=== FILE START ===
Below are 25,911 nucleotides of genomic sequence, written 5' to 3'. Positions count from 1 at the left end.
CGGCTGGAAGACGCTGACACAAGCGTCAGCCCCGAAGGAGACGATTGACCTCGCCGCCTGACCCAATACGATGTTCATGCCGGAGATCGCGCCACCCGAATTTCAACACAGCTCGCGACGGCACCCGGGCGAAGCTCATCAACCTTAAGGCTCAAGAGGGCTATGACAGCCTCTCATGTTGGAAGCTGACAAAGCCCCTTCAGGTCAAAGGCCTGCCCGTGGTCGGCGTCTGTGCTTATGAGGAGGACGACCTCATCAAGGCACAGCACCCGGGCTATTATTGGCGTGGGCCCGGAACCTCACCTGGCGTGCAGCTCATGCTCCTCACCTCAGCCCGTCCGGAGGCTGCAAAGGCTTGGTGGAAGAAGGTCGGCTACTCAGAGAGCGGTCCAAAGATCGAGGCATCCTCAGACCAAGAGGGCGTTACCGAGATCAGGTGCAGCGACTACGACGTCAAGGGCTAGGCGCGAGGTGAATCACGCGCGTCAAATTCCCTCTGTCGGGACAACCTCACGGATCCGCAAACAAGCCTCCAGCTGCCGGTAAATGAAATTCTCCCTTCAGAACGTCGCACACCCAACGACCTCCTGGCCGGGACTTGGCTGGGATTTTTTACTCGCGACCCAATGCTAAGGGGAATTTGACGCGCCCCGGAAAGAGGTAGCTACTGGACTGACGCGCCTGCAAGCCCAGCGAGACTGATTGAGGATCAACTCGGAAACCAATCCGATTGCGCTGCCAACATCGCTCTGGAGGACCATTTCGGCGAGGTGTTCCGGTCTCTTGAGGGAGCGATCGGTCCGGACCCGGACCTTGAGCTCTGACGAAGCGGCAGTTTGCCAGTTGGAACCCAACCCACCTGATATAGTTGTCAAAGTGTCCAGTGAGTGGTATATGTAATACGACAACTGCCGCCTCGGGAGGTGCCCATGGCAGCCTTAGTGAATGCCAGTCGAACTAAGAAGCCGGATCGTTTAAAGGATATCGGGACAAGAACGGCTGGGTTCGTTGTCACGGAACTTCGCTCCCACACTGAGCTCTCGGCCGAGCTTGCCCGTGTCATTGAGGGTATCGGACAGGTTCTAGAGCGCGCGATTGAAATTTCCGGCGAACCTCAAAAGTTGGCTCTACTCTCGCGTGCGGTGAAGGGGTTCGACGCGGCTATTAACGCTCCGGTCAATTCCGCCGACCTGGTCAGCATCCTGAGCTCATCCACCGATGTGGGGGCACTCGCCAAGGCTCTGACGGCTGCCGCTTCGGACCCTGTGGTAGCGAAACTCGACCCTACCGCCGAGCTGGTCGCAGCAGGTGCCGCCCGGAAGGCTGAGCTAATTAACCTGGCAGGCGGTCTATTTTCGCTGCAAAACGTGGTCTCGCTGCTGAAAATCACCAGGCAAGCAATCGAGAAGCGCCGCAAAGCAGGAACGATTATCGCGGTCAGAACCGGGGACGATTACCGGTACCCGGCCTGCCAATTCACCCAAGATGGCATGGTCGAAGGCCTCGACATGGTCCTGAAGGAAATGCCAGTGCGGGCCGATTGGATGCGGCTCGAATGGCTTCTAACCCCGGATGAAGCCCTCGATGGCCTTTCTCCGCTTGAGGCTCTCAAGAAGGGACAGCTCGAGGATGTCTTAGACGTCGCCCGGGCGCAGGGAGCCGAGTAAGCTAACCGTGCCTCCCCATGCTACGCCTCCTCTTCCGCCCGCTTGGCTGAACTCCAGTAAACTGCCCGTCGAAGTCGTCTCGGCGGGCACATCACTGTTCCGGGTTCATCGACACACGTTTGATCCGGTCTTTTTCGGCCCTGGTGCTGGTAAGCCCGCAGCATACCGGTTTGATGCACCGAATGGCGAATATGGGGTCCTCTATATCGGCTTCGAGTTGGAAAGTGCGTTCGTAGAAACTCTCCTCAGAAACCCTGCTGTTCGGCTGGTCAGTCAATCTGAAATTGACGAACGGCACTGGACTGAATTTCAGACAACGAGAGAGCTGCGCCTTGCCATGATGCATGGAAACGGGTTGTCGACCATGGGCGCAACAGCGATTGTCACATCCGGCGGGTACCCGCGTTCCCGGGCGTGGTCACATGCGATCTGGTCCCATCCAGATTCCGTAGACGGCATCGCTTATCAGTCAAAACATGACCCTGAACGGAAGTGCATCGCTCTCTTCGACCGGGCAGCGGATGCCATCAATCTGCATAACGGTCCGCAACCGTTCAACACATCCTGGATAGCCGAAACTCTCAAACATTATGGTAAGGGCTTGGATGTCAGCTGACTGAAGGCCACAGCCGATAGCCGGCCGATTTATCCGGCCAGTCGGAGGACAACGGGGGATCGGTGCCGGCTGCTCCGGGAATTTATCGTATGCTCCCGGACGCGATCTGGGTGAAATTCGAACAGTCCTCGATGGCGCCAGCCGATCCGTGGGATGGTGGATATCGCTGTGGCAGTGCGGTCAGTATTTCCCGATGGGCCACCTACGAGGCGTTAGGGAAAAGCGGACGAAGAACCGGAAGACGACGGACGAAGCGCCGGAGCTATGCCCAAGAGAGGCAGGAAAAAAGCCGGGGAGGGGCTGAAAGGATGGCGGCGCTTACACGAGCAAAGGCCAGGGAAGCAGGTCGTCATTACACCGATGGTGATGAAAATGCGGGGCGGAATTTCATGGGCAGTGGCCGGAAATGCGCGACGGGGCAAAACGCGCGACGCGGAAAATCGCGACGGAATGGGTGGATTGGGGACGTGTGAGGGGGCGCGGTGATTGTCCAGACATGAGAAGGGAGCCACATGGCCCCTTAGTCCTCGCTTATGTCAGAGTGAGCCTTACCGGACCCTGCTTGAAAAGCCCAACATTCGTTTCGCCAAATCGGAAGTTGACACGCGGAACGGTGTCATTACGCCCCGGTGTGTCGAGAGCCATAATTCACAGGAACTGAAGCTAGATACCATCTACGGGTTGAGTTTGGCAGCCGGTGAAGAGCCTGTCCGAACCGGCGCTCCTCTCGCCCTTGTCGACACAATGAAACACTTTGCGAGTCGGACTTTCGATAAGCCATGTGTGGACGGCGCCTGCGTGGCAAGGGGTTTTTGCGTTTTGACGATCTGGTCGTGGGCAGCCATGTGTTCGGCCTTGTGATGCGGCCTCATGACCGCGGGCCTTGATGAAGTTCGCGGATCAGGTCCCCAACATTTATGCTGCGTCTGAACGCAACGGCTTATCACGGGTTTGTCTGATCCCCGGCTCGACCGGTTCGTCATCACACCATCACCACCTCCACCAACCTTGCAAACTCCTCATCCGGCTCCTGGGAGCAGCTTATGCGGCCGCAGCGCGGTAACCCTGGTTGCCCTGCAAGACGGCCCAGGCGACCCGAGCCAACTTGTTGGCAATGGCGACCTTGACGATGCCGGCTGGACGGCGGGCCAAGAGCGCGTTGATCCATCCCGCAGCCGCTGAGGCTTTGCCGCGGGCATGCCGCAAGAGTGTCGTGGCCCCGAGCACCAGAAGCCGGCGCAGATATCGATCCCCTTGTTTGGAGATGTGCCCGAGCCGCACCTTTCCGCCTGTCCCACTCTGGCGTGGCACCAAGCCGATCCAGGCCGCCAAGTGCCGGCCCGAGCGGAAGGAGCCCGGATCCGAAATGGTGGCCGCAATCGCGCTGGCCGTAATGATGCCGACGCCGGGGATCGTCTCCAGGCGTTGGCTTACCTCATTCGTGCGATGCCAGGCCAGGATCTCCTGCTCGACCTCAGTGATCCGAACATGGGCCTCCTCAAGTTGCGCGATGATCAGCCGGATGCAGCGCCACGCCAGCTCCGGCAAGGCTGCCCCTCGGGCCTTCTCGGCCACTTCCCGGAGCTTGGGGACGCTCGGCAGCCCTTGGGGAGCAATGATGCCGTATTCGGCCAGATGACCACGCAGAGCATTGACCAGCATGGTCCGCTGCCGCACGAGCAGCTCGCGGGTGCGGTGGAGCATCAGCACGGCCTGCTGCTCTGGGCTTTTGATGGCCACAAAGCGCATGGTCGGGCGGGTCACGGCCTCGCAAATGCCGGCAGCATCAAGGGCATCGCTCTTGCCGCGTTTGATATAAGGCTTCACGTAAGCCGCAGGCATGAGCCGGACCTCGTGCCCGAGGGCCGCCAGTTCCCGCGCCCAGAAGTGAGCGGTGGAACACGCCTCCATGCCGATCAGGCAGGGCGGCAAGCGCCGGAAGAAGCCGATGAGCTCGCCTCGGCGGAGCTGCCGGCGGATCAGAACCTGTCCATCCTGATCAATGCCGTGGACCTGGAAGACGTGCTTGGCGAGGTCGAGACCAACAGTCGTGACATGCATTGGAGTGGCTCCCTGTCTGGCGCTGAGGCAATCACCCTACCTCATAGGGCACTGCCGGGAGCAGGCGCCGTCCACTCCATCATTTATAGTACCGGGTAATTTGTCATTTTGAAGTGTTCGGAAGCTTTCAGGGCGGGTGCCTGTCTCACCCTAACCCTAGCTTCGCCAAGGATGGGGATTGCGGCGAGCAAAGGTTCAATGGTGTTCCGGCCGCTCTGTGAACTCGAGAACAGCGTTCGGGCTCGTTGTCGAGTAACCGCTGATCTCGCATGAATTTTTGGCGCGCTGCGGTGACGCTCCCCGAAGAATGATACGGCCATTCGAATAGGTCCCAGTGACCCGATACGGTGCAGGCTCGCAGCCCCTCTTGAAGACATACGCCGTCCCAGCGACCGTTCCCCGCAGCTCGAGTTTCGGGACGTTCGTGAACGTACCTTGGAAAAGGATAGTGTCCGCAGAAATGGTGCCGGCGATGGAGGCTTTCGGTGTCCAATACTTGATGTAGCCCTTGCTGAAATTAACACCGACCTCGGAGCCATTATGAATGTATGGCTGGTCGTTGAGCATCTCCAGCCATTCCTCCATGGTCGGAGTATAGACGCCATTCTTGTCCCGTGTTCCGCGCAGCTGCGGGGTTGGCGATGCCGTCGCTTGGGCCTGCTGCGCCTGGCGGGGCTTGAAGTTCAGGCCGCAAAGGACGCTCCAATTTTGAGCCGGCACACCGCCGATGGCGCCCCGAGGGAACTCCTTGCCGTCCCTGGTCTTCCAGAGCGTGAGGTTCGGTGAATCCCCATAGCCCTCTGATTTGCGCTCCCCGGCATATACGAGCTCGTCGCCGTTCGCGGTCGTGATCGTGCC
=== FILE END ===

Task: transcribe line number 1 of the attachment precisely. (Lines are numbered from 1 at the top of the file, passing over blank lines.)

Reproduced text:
Below are 25,911 nucleotides of genomic sequence, written 5' to 3'. Positions count from 1 at the left end.